Israel Israel Patrons Circle

Maya Smira‘Present Perfect’, 2017

Outset Israel supported the exhibition “Present Perfect” by the artists Maya Smira, that was exhibited at The Artists’ House, Tel Aviv and curated by Sharon Tuval.  Maya Smira was the winner of the “Outset Award For The Video Greenhouse Artist”, for her work Borderline (2014) that was exhibited in the Video Greenhouse of Fresh Paint art fair in 2016, a prize that awarded her the production grant for this show.

“Present perfect” is a multi-channel video installation in which Smira documents women in their 30s, sitting silently facing the camera, attempting to fix their attention on it. There are no distractions from the subjects, who stand in the studio against a white background, filmed in close-up in a vertical format, as required by the “classical” portrait. Each woman is alone, facing the static gaze of the camera, cut off from the dizzying pace of life, in head-on confrontation with self, some from a place of seeking, while others reflect acceptance.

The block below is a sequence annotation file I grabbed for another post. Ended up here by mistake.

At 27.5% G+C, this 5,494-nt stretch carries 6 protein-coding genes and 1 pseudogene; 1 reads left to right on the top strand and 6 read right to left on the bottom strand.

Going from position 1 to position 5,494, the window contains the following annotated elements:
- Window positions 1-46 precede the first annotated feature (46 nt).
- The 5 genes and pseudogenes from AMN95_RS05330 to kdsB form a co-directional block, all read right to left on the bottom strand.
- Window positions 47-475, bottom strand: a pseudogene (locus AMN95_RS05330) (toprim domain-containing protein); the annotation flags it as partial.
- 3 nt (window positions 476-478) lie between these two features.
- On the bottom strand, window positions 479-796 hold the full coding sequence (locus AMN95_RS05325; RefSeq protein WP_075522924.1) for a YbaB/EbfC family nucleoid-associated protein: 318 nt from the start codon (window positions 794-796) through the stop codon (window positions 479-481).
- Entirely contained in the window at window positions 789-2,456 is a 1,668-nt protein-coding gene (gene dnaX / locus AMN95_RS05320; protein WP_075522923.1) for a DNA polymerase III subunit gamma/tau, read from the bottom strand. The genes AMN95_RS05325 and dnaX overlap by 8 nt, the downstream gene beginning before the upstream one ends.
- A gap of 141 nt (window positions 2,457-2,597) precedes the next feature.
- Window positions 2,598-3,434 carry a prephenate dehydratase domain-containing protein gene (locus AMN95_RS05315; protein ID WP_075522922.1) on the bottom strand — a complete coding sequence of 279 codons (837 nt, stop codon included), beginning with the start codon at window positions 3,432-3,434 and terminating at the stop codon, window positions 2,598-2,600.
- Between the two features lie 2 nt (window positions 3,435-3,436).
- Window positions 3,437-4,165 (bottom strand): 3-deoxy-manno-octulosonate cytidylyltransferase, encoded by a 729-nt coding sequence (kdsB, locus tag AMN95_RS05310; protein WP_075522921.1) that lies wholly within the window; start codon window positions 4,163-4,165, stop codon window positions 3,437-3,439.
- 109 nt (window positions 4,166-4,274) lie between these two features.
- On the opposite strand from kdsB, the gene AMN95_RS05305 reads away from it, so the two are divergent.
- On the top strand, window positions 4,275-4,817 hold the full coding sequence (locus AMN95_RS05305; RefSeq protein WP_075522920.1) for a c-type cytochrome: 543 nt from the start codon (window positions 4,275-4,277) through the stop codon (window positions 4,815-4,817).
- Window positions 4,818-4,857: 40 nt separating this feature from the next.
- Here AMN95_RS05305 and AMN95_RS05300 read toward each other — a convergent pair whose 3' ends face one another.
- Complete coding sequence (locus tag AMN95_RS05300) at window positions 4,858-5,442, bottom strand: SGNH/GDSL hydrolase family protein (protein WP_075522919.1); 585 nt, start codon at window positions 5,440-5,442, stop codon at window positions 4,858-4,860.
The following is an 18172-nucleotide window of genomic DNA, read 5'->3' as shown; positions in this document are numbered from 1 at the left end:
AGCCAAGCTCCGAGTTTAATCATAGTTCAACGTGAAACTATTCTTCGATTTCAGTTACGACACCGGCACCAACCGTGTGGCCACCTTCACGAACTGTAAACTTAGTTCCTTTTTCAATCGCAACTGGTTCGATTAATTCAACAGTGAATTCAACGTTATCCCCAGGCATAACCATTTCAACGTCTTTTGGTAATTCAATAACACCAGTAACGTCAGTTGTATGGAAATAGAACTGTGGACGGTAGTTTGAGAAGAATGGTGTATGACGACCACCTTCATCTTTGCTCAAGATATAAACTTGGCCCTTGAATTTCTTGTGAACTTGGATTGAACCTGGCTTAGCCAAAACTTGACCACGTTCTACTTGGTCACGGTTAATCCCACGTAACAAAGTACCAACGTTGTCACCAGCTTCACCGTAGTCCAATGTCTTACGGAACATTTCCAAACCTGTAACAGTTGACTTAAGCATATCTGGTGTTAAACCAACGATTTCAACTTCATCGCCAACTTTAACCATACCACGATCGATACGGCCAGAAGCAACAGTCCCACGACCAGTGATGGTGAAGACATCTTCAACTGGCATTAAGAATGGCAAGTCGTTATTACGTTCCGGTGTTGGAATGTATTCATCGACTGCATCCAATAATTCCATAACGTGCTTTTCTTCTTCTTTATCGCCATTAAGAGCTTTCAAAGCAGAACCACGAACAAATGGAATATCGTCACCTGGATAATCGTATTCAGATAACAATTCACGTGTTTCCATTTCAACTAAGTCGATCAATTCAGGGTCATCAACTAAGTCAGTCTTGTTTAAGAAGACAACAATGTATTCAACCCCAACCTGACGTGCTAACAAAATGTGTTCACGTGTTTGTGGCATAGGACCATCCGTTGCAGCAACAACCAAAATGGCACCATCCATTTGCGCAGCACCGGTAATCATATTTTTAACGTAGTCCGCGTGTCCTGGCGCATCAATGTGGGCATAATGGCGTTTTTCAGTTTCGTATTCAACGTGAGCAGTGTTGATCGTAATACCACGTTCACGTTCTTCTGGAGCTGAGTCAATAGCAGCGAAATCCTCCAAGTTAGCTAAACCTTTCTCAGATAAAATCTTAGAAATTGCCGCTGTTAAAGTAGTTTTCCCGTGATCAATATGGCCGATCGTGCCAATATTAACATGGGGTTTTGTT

The exhibition addresses the struggles still remaining for women faced with the norms and conventions dictated by western historiography which is essentially masculine. The power relations existing in the encounter between the surveyor and the surveyed have an ontological social position. The thematic foundation of the exhibition is based on John Berger’s philosophy separating feminine and masculine social presence. The latter is external or material, dependent on the man’s promise of power which he exercises on others. The feminine is internal in its perception, defining itself in relation to the moral norms and conventions applicable to women. A woman always observes herself and examines her own image in relation to the social space defined by the man.

Numerous questions arise from this social experiment regarding the moral norms and conventions the photographic subjects address. Can the historiographic alternatives change the status of the women facing the camera? Does contemporary woman’s social status still feel threatened by the perceptual encounter between the observer and the subject? Has women’s liberation succeeded in abolishing the convention blaming Woman for the expulsion from Paradise?

Multidisciplinary artist Maya Smira engages primarily in time-based digital media. She divides her time between Israel and San Francisco, where she earned her MFA in New Genres at the San Francisco Art Institute after receiving her BFA in Photography with distinction, from the Minshar School of Art, Tel Aviv.

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